“The rape of women as a weapon of war is the most heinous of crimes….” “Women present themselves in Poland” but cannot access abortion – Gino Kenny TD speaking in Dáil Éireann
Gino Kenny TD (People Before Profit, Dublin Mid-West) sets an example for all Irish public representatives. Step up campaigns against Russian war crimes in Ukraine. Support Polish legislators proposing abortion law reform.
100. Deputy Gino Kenny asked the Minister for Foreign Affairs if he will provide an update to the Houses of the Oireachtas on any engagement he has had with the European Union or the Polish Government on the ban on abortion in Poland; and if he will make a statement on the matter. [33165/22]View answer.
142. Deputy Bríd Smith asked the Minister for Foreign Affairs his views on Poland’s abortion ban; and if he will make a statement on the matter. [33169/22]View answer
Has the Minister had any engagement with his Polish counterpart or the European Union on the current banning of abortion in Poland? This is in the context of Ukrainian women coming into Poland and being refused abortions when they have been raped by Russian soldiers.
I propose to take Questions Nos. 100 and 142 together.I thank the Deputy for raising this sensitive and important issue.Recent changes to the abortion laws in Poland are clearly of great concern to many people in Poland and the EU more generally. Ireland has its own recent experience of these issues and we have seen major changes with regard to reproductive health rights in recent years, and they are very welcome. Our experience in Ireland in achieving broad consensus in this area is something we are proud of and always willing to engage with others on.The Government engages regularly with our Polish and EU counterparts at ministerial level and official level, as well as with civil society and other actors. Ireland will continue to engage across a broad range of issues, including issues pertaining to the protection of women’s sexual and reproductive health and rights and issues of gender equality.It is worth noting that the Taoiseach has recently given a commitment in the House to raise with Poland’s Government the issue of access to sexual and reproductive health services specifically with respect to Ukrainian women in Poland who may have been victims of sexual violence in the context of Russia’s aggression and invasion of Ukraine. The Irish Embassy in Poland engages continually with Poland’s Ministry of Foreign Affairs on a wide range of issues. I believe that there are over 3 million Ukrainian refugees in Poland right now, many of whom are women and children, and this is obviously an issue about which there is concern. The way in which these issues are raised is important in terms of the response that we are likely to get.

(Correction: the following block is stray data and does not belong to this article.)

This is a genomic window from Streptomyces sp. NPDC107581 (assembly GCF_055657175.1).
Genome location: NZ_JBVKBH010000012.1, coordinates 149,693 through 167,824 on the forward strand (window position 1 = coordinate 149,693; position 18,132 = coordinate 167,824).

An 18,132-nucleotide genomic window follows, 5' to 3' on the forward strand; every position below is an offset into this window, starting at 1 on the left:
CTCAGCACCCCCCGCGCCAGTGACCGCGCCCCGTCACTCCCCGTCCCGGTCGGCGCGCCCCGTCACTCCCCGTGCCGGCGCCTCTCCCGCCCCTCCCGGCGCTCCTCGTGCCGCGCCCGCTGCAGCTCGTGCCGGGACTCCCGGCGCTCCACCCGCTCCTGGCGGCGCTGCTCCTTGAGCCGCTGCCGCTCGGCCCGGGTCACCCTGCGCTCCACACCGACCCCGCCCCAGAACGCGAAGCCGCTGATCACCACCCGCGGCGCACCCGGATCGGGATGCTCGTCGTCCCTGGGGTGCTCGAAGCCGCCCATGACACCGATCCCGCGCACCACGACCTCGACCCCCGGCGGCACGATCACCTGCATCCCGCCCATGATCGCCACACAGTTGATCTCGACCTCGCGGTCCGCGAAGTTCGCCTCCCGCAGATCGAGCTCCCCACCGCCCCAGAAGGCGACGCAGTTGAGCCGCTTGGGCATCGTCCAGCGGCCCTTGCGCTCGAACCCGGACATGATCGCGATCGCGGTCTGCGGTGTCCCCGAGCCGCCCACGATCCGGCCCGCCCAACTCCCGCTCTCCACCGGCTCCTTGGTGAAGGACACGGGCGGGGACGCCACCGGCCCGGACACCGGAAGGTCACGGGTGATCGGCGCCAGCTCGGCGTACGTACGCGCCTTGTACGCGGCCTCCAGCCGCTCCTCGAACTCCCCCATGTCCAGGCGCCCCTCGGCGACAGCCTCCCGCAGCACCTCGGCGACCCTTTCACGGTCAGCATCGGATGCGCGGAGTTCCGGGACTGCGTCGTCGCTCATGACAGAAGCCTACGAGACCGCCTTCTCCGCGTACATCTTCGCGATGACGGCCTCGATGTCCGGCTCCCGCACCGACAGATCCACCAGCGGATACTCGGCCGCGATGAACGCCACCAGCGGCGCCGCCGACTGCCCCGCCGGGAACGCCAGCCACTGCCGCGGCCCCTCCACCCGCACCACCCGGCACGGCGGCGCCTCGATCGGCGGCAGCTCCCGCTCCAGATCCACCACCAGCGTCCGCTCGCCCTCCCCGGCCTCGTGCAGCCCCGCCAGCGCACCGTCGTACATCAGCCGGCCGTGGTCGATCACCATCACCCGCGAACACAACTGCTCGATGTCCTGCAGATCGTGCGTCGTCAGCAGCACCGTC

The Polish people and Europe in general have shown amazing solidarity with Ukrainians who are fleeing their own country in the face of absolute barbarity by the Russian Federation. I am aware that there is an ongoing debate in Poland, which will be debated in the Polish Parliament as of today, in respect of the lifting of the ban on abortions, not only for Polish women but for anybody fleeing the situation in Ukraine. The rape of women as a weapon of war is the most heinous of crimes and I highlight the situation where women present themselves in Poland but cannot gain access to having an abortion, having been raped in that situation.I urge the Minister to highlight this terrible situation in Poland at European level and with his counterpart in Poland.
I first thank the Deputy for raising this issue and, in particular, for the way in which he done so because he has been sensitive to the issue here.I have been to Warsaw and have visited the largest Ukrainian refugee hub, if one wants to call it that, just outside Warsaw. There are about 7,000 Ukrainian people there. Approximately 2,000 come and go every day. It is just extraordinary that this is a reality on the Continent of Europe today, where close on 6 million people have had to flee their own country, 36,000 of whom have come to Ireland. We all have an obligation to look after their well-being, whether that is housing, healthcare, reproductive rights or education. Poland has been extraordinary in its solidarity in accommodating an enormous number of people who are fleeing conflict, violence and brutality. In many ways, Poland is at the centre of this conflict. We need to raise these issues with sensitivity but we also need to have these conversations to raise the concerns which many women, not only Ukrainian women but Polish women as well, have on sexual and reproductive rights and supports. Ultimately, this is a question for the Polish Parliament and authorities to make decisions upon but, certainly, the Irish Government’s views are very clear on this and we will make those views known.